Aplomado Falcon

A Texas native returns home
Even after years of careful releases and monitoring, the wild population has yet to exceed the recommended threshold of 60 pairs. We found the root problem, then adapted our strategy…


Aplomado Falcon lands in a wild nest in a yucca

Larry Ditto

Share this project:

After an absence of at least forty years, a stable Aplomado Falcon population thrives along the Gulf Coast thanks to our breeding and release program, in partnership with landowners and collaborators. So why is this falcon still on the U.S. Endangered Species List?

Unlike Peregrine Falcons that range across a variety of habitats, Aplomado Falcons depend on wide-open grasslands with mature yucca plants for nesting, ample migrating birds as prey, and a balance of other predators. Such habitat is scarce.

Threats to Aplomado Falcons

House, trees, and stump
Habitat Loss
Globe and thermometer
Climate Change
Invasive Species
Human head with symbols
Human Conflict
hand holding Aplomado Falcon egg

Paul Spurling

our impact

At the beginning, we approached the Aplomado Falcon with the same techniques that led to the successful recovery of the Peregrine Falcon, by raising young at our breeding facility in Idaho and releasing them to their native habitat in the desert Southwest. We designed nesting platforms to protect the young birds as they learn to hunt and defend themselves, but nesting is only part of the solution; in 2013 we stopped captive breeding to focus on nurturing habitat.

Aplomado nestlings in a protective raised nesting box platform

Brian Mutch

our impact

In August of 2017, Hurricane Harvey severely impacted the Texas population, which lost about 30%, and destroyed many of our nest boxes. We replaced 10, repaired 43, and placed 10 at new locations. Fortunately the population shows signs of rebounding.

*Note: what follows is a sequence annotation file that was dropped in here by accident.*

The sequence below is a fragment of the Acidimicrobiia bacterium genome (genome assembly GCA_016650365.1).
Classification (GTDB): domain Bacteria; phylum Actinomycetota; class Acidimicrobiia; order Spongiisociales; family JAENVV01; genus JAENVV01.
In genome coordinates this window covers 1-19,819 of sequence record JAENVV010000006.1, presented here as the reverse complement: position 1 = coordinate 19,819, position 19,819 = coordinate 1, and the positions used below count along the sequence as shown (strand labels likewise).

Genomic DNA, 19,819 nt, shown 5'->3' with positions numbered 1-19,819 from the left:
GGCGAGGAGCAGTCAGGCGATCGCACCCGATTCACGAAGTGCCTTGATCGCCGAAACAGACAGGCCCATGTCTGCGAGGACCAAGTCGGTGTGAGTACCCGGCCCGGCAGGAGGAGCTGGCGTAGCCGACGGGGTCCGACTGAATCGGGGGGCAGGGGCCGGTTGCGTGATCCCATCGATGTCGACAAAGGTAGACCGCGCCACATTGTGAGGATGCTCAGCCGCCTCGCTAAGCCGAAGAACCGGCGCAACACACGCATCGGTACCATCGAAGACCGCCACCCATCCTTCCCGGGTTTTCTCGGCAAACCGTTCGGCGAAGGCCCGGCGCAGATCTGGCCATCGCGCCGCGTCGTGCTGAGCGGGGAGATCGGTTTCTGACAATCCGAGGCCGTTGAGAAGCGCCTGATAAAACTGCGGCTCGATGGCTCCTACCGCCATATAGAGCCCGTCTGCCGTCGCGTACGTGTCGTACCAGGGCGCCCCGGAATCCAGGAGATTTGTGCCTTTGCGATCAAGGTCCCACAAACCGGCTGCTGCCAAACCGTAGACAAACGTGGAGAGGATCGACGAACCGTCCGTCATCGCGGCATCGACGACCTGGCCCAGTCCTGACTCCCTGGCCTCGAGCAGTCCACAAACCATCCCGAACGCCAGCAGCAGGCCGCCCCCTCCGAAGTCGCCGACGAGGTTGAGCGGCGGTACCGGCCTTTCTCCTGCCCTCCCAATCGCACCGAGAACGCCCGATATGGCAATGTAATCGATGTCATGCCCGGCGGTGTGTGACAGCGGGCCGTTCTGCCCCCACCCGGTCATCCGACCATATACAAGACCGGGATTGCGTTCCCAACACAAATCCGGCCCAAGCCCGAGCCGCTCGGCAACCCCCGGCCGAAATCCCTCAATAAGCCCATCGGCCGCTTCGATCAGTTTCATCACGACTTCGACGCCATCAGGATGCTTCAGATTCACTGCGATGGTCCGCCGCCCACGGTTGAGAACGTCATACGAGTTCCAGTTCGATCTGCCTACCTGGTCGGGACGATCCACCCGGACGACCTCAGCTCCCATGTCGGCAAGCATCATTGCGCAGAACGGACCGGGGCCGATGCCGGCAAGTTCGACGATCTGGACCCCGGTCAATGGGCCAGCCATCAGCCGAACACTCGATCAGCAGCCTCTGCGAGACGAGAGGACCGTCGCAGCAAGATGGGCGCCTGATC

Our nest boxes shelter the nestlings from weather, and the bars are spaced to exclude predators like Great Horned Owls while allowing the falcons freedom to come and go. 

biologists hold newly banded Aplomado nestlings near nest platform
our impact
We acquired a Scientific Research Permit from the National Park Service (NPS), so Padre Island National Seashore’s coastal habitat is now part of the recovery. Two nest structures were placed where falcons have recently been observed.

Prairie restoration continues on US Fish and Wildlife Service Refuge and NPS lands. With chemical, mechanical, and prescribed fire methods, we are improving grasslands for Aplomado Falcons and many other bird species.

Overgrown brush is an enemy of healthy grasslands because it crowds out yucca, the falcons’ preferred nesting plants, and harbors predators like Great Horned Owls. Brush removal is difficult and expensive, but the benefits for falcons and other species are significant. We now advise agencies on grassland restoration and are seeking private landowners who can commit to the same actions. Our priority is restoring areas with recently-abandoned Aplomado territories, or occupied territories where brush is beginning to encroach.

To offset a lack of yucca plants, we erected dozens of barred nesting platforms. Pairs using them raise as many young as pairs in yucca nests, and twice as many as pairs nesting on brush or the ground!

Our advanced computer analysis, the “Aplo-model,” confirms that our approach is working: reproduction along the Texas Gulf coast is ample to sustain a growing population in suitable habitat. Despite damage from Hurricane Harvey, the Aplomado Falcon is still on its way to reaching the de-listing goal of 60 pairs.

How will we continue to grow the population? Expanding habitat is key. Although the Aplomado is a medium-sized falcon, it requires a relatively large area to nest and raise young. Roughly a third of the population and its habitat still lacks formal protection, and rapid development in the Lower Rio Grande Valley could pose a threat. Fortunately, we’ve spent decades stitching together a patchwork of private lands, public parks, and wildlife refuges. So far we have enrolled 2.25 million acres within the falcon's historical range, with a fraction currently suitable for Aplomado Falcons.

This species’ recovery plan was first drafted in 1990. We'll continue meeting with partners to share the latest knowledge and refine our plans for the future.


Learn more:

Curious about conservation? Stay in touch!